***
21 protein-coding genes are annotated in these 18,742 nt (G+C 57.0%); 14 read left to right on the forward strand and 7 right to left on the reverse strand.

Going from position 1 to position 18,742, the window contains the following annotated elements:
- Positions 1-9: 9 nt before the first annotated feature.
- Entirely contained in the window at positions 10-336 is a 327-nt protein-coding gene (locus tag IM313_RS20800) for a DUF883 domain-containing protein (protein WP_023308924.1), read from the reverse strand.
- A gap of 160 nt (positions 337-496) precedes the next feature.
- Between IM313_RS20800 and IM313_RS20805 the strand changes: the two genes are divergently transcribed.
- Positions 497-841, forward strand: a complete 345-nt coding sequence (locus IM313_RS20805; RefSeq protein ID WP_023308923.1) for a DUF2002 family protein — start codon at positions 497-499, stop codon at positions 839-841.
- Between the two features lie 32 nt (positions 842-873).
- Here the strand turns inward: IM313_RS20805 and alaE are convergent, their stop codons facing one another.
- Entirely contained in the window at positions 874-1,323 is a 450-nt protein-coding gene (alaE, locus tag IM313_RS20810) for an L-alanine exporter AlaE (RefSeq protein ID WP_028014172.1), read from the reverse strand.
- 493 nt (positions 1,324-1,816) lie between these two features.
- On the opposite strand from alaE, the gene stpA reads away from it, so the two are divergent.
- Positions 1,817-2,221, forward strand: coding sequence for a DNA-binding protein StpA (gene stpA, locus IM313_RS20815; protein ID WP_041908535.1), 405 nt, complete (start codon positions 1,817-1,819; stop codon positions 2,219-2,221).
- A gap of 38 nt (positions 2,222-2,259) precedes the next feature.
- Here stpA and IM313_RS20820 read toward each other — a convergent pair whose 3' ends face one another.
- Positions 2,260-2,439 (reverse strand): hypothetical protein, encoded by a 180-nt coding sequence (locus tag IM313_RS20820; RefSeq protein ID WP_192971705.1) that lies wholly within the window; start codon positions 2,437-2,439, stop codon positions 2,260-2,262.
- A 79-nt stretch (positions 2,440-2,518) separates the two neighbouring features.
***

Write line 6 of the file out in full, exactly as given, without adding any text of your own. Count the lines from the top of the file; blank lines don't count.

- Between IM313_RS20800 and IM313_RS20805 the strand changes: the two genes are divergently transcribed.